A young couple trekking on a green mountain on a sunny day in sports equipment

However, the best way to get prepared for trekking is to actually start slow and gradually progress. You can first start with hiking. Hiking is a similar activity to trekking, it just usually lasts quite less- several hours. For a detailed difference between trekking and hiking, visit our blog “Trekking vs Hiking: what’s the difference?”

Depending on where you are physically, you can start with an introductory route for trekking that:

  • Doesn’t have a big elevation gain. This means the route is more or less flat so you’re not putting too much effort into going uphill.

  • Choose a nice weather period. When you’re starting be mindful of the weather. Later, you can prepare for extreme weather conditions too but in the beginning, don’t get into it.

  • Choose a route that doesn’t have extreme terrain like rocky paths or muddy portions, etc. Choose a fairly easy one.

  • Don’t immediately pick a multi-day route. Depending on how physically prepared you are, you can start with a one or two-day route, or even less. Don’t overestimate your abilities since this can be a dangerous thing.

Another thing you can do is to do one-day hikes for multiple days in a row. That way, you can more or less feel how it would be to trek for multiple days.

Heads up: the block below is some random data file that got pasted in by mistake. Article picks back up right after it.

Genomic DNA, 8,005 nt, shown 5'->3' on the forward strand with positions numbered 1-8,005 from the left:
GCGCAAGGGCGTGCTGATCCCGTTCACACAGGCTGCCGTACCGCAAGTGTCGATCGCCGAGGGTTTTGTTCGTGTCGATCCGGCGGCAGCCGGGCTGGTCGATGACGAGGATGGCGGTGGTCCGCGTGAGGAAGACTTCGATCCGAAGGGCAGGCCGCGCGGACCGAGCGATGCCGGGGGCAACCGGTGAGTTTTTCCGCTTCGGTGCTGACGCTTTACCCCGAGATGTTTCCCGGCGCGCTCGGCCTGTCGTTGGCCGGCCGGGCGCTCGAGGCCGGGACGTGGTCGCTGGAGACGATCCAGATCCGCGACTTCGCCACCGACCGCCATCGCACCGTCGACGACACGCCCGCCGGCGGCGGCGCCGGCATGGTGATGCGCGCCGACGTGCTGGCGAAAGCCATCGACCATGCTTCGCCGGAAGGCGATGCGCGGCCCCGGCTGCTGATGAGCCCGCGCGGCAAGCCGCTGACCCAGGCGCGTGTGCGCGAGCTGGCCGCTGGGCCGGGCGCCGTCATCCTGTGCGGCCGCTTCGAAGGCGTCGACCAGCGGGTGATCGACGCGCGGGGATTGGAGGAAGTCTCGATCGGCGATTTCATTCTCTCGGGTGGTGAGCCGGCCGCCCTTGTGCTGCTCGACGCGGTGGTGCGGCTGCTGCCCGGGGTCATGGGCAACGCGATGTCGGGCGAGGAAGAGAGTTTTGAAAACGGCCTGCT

We’re putting this under physical preparation because an experienced group or a friend that has been practicing trekking before can estimate better how much can you push your body, when do you need rest, how to behave in different weather conditions and situations. Although you have to be prepared for all of those things yourself and research everything before heading out on a trekking trip, some things just come with experience and practicing. Having people with you that know what they’re doing can be a huge advantage for you.

Trekking equipment and gear on top of a mountain



When your progress is showing you clear signs of good preparation, it is recommended to start planning the journey. As we mentioned before, it is recommended to select the trekking route which is relatively near your home. It is more of a practice for the bigger journey, to become familiar with the environment and yourself. Regardless of where you are planning it, some common properties for each journey have to be considered.